Ann Wright: Strawberries in the garden – beauties for this different spring | TheUnion.com

Ann Wright: Strawberries in the garden – beauties for this different spring

Ann Wright
Columnist

There is something to be said about working in the garden as a distraction and to direct our thoughts to renewed growth, flowers blooming and the fragrance of spring. Take a deep breath and enjoy the solace of the calming garden air. Once the rain tapers off a bit, it seems like a good time to be out in the garden tending new growth on fruit trees, planning new vegetable beds, or perhaps planting some strawberries in a raised bed or in a container on the porch.

Strawberries (Fragaria spp.) are classified in the rose family and cultivars are further identified according to fruit production. Day-neutral (sometimes called everbearing) strawberries produce nearly continuously from May until the first hard frost. These plants produce fewer runners than the short-day varieties. (Day-neutral plants are those that flower regardless of the amount of daylight received.) Day-neutral strawberries also have firmer, larger fruit than June-bearers. Ideal for borders, hanging planters and above-ground containers, everbearing and day-neutral varieties will continue to fruit as long as the weather holds, until the first frost in the fall.

June-bearing, or short-day strawberries produce one crop per year, usually during May. These strawberry plants also produce many runners (daughter plants) and need some careful management to avoid sprawling. These strawberries can be planted in the fall for spring fruit, or as bare-root in January, for production the next year.

Requiring soil pH of 5.5 to 6.5, the acid soil of our local foothill communities offers one of the conditions required to grow strawberries. In addition, strawberries need good drainage for optimal plant growth as well as 6 to 8 hours of direct sunlight to produce berries. Building the soil into berms or furrows will help promote drainage. If soil is heavy, mix in well-aged compost in amounts of at least 1/3 to 1/2 the volume of soil. Work the compost thoroughly into the top 18 inches of the soil.

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Take a deep breath and enjoy the solace of the calming garden air.

Examples of day-neutral and everbearing varieties that do well in our area and can be planted now, include:

Albion: Produces large fruit and is resistant to verticillium wilt and phytophthora crown rot; some resistance to anthracnose crown rot.

Fern: Berries are medium-sized, excellent quality; strongly day-neutral; excellent potential for home gardens as they produce all season long (July-November); plant in the spring as soon as the ground is workable.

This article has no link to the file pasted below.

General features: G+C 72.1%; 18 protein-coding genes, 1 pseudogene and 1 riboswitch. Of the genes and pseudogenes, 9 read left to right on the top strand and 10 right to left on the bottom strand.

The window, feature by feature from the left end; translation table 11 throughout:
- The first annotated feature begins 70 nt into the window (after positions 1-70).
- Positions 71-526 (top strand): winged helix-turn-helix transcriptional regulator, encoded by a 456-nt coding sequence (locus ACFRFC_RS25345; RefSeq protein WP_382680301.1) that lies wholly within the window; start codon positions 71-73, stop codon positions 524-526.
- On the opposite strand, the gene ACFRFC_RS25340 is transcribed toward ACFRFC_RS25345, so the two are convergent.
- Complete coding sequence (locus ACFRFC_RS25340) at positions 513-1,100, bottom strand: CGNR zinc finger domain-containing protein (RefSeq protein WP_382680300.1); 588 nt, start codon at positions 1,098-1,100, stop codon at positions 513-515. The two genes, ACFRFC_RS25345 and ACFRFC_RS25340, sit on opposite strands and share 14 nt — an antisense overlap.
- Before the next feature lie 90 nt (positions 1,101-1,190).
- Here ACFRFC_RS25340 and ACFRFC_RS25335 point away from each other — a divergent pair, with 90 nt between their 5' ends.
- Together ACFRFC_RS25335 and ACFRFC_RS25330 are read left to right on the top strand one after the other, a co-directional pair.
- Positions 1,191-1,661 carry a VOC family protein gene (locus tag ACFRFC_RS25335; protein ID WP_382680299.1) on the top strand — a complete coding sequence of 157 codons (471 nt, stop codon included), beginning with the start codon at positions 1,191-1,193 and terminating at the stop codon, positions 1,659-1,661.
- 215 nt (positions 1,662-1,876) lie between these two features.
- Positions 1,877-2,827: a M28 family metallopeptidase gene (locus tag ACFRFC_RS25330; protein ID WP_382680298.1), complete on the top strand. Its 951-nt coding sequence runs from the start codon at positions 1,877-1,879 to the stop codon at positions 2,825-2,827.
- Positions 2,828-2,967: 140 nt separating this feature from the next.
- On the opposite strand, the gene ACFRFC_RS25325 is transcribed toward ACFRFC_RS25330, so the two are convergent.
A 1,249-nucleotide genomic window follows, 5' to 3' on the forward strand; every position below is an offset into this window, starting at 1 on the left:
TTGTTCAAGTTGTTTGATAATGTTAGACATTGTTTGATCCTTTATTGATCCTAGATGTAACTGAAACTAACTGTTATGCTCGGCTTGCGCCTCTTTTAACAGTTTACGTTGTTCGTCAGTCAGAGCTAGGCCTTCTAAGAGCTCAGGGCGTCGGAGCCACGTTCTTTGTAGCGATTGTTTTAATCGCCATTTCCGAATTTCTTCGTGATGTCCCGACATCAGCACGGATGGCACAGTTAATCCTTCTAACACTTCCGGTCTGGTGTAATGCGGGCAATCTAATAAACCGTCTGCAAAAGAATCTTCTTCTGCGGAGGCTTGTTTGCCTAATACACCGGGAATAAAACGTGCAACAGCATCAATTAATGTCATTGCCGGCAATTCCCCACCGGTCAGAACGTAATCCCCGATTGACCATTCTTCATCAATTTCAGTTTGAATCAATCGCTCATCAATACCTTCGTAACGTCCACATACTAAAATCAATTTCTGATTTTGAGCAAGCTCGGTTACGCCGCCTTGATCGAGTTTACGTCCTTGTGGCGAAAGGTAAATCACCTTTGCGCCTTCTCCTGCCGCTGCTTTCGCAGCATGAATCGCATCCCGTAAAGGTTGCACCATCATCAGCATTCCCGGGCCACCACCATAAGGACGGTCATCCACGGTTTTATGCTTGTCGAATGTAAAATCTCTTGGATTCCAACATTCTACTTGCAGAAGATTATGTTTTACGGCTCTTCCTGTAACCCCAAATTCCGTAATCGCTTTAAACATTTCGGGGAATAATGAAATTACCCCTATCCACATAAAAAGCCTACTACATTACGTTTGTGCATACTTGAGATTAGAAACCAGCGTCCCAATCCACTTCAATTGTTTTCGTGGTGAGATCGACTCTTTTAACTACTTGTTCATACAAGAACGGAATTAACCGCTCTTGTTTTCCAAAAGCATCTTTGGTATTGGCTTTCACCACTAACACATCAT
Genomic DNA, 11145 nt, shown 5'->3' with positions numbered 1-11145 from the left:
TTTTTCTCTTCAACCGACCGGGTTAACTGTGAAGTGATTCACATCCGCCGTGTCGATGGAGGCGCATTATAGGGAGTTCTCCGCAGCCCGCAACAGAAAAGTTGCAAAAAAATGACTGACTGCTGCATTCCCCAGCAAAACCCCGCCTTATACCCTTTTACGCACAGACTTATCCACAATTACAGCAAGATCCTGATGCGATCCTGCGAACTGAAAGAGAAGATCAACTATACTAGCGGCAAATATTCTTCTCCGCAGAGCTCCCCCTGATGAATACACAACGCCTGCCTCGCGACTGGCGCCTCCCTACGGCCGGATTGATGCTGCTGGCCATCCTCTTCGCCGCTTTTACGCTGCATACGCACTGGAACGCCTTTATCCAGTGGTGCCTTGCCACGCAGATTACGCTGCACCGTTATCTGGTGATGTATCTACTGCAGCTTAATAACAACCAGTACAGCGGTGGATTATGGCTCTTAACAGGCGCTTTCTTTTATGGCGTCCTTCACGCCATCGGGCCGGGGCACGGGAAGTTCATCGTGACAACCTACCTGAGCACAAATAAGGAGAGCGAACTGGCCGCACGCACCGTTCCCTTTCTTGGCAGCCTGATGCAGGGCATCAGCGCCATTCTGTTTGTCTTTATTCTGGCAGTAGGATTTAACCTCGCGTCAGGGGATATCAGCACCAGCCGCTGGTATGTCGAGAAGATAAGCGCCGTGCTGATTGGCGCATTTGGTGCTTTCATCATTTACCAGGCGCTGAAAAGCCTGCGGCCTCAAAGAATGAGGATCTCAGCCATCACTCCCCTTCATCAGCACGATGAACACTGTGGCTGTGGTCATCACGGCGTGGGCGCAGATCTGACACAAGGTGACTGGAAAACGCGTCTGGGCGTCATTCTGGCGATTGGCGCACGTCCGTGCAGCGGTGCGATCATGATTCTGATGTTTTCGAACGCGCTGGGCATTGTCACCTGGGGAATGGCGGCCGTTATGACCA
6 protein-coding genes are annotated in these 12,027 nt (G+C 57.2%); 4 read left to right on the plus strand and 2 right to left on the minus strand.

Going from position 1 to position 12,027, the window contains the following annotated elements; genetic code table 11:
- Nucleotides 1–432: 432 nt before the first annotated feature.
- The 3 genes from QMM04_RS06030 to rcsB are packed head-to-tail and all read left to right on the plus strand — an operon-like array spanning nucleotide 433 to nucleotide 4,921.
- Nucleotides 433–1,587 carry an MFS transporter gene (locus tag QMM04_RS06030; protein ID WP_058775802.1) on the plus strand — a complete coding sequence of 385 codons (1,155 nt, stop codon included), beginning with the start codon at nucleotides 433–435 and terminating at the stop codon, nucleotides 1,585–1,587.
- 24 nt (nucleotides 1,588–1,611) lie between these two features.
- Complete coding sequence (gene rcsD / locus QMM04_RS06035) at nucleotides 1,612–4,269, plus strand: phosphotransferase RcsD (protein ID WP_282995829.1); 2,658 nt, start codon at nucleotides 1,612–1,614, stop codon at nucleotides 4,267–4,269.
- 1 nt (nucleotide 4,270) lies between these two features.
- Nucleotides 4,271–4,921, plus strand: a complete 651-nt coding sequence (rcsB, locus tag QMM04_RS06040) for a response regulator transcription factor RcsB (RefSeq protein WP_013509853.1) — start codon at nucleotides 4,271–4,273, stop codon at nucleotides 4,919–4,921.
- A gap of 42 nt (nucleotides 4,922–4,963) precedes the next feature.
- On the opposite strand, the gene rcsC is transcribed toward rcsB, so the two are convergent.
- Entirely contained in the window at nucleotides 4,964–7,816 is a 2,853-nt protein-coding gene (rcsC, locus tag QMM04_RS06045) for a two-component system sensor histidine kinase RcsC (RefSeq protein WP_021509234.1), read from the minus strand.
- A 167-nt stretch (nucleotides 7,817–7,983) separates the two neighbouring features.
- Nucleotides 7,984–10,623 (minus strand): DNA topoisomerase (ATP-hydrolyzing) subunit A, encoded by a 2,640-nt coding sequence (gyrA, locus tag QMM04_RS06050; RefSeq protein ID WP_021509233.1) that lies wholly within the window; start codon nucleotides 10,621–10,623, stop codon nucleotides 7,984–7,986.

Monterey: Like Albion but more vigorous, slightly more prone to mildew but have out-standing flavor with distinct, sweet after-taste.

Seascape: Produced by the University of California, many think this has the best flavor of any day-neutral varieties, with large, firm fruit.

Examples of June-bearers, or short-day varieties that can be planted in the fall include:

Camarosa: An early, short-day variety that produces large to very large, firm deep red fruit, with great productivity and excellent flavor.

Chandler: Originating in California, large producer with exceptional flavor.

Douglas: Early producer, vary large fruit, good flavor.

Sequoia: A hybrid variety developed for costal California but widely adapted to most any region. These yield large, sweet, juicy berries with excellent flavor; resistant to verticillium wilt.

To plant, open a hole 6 to 7 inches deep with a trowel and place one teaspoonful of slow-release fertilizer (such as ammonium phosphate), fish meal or a mixture of bone meal and blood meal about 1 inch beneath each plant, followed by an inch of soil to prevent root burn. Then spread the roots out in the hole and firm the soil around the plant. Be careful to keep the crown of the plant at the soil surface. If planting in 2-row beds, space the plants about 12 inches apart in each row with 12 inches between the rows, staggering the plants to allow for maximal growing room. About 6 weeks into berry production, the plants may need another dose of fertilizer.

Wherever strawberries are planted, mulch is essential to keep fruit from touching the soil, thereby reducing problems with fruit decay and attack from pests. Straw from rice or wheat, as well as pine needles, are available in our area and are an effective way of keeping the weed population down and retaining moisture. Plastic mulch may also be used, with perforations made to allow water to reach the plants or having a drip line inserted into the mound.

As for pruning strawberries, the purpose is twofold: to limit the formation of daughter plants and to remove old leaves that may harbor disease. Removing most daughter plants will encourage the development of multiple-crowned plants and thereby increase your berry production. Allow a few daughter plants to form if you want to replace any mother plants that die. Otherwise, remove all other runners as they form.

Strawberries – as lovely as they are fragrant! This nutritious little fruit can be grown with a moderate amount of work, and ounce per ounce, they have more Vitamin C than citrus. They also contain folate, phosphorus, potassium, magnesium and dietary fiber.

Please note that all Nevada County Master Gardener activities, public workshops and events have been cancelled or suspended until at least April 6. The office and Hotline will not be staffed with volunteers on Tuesdays and Thursdays as per usual. Check the website for updates as we go forward (http://ncmg.ucanr.org/ ).

Stay well, and enjoy your gardens!

Ann Wright is a Nevada County Master Gardener.


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